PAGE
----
Through it all, my dear wife Michelle has borne the burden of being nurse, pharmacist, appointment scheduler, and overall patient guardian – traveling over 90 miles each day to do it. For that, she has my everlasting gratitude.

Another side of this situation is that the spring break visit by our grandson Joshua has to be postponed until summer. There is no way that Gramps is going to be able to navigate Disney World in March of 2016. We're rolling that back to June. That gave Michelle a big task of replanning and reticketing. I don't think we lost any money, but it was still a lot of work. I know Joshua is disappointed, and so are we. We are looking forward to his visit, and we'll try to make it an extra special adventure for him.

The bottom line is that I am doing well having finished surgery rehab and getting ready to start cardiac rehab. For excitement, I think I'll do our income taxes.

Sunday, February 7, 2016

Links to My Published Articles

I set up this post to provide a single convenient place to link to my published work.

Playing With Horses In South Dakota

Published in Workamper News Magazine, July/August 2016, page 27

Titusville Treasure – Part 3

Published in Senior Scene Magazine, July 2016, Page 22

Titusville Treasure – Part 2

Published in Senior Scene Magazine, June 2016, Page 22

Titusville Treasure – Part 1

Published in Senior Scene Magazine, May 2016, Page 22

Pioneer Store Museum

Published at Travel Thru History, Jan 2016

Workamping Seniors

Published in Workamper News, Jan/Feb 2015, Page 58

Running Free in the Black Hills Wild Horse Sanctuary, SD

Published in Workamper News, Jul/Aug 2013, page 39

Holidays Far From Home -- Rose Parade Float

Published in RV Life and Travel E-zine, 6 Jan 2013

Holidays Far From Home -- Thanksgiving

Published in the RV Life and Travel E-zine, 19 Dec 2012

Take A Step Back In Time

Published on Workers On Wheels Website, 14 Jan 2012


My website to host my non-travel writing along with the writings of fellow writers in my local area.

Sunday, January 3, 2016

How Do You Hold Your Pants Up?

Highlands Ranch, CO

Belt or Suspenders? Age old question. My answer is "both". Not at the same time, of course. I wear a belt with dress and casual pants, and I almost always wear suspenders with work jeans. They give me more freedom of movement and help avoid "plumber's butt".

During our Christmas visit with my son and his family, my youngest grandson Ben (oops, not anymore, he now has a younger brother, Daniel, age eight weeks) became fascinated with my suspenders that he called overalls. We had a discussion about the difference between suspenders, overalls, and coveralls. Having gotten that straight, Ben protested vehemently that he would NEVER wear suspenders!!! This protest repeated several times over the next few days. Finally, the challenge was on; "Me thinks thou dost protest too much". I got together with his two older brothers, and we hatched a plan. I would buy suspenders for all of them and then we would all wear them to church on Sunday. We would shame Ben into wearing them.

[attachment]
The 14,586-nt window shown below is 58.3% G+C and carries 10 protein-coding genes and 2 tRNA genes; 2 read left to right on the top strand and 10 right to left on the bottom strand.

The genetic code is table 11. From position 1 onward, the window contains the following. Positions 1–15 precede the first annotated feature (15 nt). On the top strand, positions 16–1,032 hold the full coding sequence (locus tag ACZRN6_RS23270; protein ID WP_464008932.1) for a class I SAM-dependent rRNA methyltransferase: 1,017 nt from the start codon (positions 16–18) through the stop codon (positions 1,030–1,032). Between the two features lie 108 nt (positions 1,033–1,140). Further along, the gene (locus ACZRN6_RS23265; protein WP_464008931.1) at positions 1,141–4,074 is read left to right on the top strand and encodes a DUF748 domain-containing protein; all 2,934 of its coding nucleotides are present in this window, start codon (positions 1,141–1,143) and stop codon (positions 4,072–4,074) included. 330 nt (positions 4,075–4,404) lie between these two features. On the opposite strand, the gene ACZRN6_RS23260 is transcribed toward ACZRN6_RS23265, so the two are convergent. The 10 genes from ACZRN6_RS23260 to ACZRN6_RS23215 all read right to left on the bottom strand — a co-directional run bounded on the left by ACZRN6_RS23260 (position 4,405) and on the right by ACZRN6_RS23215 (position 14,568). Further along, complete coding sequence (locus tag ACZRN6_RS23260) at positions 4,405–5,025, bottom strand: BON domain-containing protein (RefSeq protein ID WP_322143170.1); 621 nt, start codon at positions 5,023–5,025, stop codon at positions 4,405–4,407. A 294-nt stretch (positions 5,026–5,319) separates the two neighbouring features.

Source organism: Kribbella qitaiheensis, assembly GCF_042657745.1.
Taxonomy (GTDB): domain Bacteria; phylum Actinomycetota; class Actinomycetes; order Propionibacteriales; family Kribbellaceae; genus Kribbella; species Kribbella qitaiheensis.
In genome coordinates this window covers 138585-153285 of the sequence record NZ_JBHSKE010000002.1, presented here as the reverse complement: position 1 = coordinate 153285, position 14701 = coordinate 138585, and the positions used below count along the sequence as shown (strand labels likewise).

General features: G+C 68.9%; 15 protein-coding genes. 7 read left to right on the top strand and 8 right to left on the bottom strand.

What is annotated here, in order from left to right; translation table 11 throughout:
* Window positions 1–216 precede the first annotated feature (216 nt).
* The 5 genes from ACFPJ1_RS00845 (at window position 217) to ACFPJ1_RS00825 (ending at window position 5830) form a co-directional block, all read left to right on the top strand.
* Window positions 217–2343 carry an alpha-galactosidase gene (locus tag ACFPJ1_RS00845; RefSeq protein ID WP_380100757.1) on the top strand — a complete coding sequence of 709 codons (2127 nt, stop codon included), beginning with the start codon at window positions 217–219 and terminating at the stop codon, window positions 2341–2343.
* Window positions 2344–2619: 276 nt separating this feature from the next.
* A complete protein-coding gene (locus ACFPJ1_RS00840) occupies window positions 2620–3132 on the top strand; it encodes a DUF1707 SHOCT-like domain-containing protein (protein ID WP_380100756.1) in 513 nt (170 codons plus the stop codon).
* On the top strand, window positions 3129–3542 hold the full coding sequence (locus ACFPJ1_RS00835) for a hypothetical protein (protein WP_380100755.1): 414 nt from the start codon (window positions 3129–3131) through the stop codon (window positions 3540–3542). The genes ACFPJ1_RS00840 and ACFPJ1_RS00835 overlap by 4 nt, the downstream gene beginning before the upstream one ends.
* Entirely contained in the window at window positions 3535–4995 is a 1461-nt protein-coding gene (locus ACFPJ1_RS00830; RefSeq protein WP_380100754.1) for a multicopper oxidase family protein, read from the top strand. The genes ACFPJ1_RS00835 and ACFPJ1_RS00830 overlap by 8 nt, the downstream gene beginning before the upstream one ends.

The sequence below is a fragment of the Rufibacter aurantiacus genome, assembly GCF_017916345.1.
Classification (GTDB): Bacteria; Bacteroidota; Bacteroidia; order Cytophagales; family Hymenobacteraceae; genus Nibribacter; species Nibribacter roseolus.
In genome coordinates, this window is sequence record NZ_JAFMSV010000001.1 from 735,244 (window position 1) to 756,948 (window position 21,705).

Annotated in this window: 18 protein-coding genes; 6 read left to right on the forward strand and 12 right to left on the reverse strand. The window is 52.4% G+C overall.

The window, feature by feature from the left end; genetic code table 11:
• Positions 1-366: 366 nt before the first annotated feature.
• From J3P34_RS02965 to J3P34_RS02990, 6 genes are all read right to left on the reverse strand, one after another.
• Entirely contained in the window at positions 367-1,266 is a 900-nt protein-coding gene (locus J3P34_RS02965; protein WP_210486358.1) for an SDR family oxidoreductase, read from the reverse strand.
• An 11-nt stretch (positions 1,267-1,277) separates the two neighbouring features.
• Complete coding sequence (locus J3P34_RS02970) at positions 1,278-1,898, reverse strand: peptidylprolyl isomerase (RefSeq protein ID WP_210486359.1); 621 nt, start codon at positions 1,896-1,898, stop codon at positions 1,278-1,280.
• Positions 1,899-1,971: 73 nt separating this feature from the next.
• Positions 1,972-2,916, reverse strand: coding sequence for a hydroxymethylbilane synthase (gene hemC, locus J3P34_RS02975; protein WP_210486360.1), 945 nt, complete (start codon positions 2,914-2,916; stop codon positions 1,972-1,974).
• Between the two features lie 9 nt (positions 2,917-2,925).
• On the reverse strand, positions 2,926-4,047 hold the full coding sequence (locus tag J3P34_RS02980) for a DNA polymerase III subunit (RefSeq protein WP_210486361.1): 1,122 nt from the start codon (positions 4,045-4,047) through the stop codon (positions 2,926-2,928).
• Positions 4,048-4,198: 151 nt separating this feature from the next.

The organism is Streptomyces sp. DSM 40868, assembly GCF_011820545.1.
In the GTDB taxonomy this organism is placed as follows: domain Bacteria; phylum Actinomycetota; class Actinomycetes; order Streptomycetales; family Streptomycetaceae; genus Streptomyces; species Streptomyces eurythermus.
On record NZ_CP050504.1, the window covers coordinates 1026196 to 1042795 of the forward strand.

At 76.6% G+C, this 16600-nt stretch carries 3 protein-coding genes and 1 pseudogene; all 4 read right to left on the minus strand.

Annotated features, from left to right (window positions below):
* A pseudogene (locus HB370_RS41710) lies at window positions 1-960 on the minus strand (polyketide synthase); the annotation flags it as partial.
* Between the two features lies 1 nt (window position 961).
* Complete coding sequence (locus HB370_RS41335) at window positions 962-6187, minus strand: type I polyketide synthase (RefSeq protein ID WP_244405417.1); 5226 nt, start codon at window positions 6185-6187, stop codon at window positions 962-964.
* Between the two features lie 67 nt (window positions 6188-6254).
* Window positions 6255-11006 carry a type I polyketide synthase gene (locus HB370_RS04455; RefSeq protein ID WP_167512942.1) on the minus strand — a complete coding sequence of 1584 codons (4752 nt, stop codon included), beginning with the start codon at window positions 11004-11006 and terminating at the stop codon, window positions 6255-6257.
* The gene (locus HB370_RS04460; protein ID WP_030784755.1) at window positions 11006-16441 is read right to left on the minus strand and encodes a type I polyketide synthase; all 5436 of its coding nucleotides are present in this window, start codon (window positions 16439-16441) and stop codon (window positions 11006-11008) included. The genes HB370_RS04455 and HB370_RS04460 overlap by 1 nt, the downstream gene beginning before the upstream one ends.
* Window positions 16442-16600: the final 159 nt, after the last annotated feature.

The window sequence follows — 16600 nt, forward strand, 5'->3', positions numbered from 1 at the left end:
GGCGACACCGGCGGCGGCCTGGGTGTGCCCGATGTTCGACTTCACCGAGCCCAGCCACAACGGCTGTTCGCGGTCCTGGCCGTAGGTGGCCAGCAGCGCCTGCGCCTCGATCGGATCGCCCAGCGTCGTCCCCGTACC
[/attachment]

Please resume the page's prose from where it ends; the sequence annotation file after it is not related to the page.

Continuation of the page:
Shopping for boy's suspenders on the Saturday after a Friday New Year's Day was an unintended adventure. All the usual places had them available on–line, not so in the stores. At Wal–Mart, Target, JCPenney; the clerks looked at me like I was crazy. At Wal–Mart, I checked out adult suspenders, hoping they might be adjusted small enough to fit the boys. That idea didn't work.

I was being drawn in a direction I didn't want to go ... a shopping mall. I hate them and everything they represent, but occasionally a man must rise above his principles. Today was that kind of day. I soon found myself in Park Meadows Center, an upscale mall with all the overpriced department stores packed with their kind of people (those who pay extra to get torn jeans). I struck out at the anchor stores: Macy's, Nordstrom, Dillards. However a clerk at Macy's suggested I try the kid's store "Janie and Jack". I never heard of it but that means nothing. Of course, it was at the far end of the mall, and I was already a million miles away from my car. But this had become a quest, and I refused to quit.

At Janie and Jack, my query was rewarded with "Yes, what size?". What size??? Suspenders don't have sizes; they are adjustable! I was so happy to hear yes, I didn't care about the rest. So I bought one size 8-10, and two size 6-8.

I followed my trail of breadcrumbs back to my car and headed home. By now it was almost dark and my quick errand had turned into a full afternoon shopping expedition. When I got home, Ben was still away at a friend's house, but Andrew and Josh were home and eager to get on with this game. They had fun trying on their suspenders while waiting for Ben to return.

Ben was surprised and disappointed that I had gotten the suspenders. He thought I was joking. Protesting resumed but this time his brothers were wearing their suspenders and got all over him about being a wuss.

This morning we all got dressed for church wearing our suspenders. Sunday church dress is pretty casual here. I only had the one pair I brought from home. Adam wore a good looking pair that have been decorating the back of his dresser drawer for several years. Andrew and Joshua looked great in their new suspenders. So did Ben, but he fussed a lot.

The boys got the best of me, however. They attend Sunday school classes and do not accompany adults to church service. Being out of sight and out of reach, they just kept their jackets on.

Gramps, Joshua, Andrew, Ben, Adam

So here is the question. Why are suspenders plural?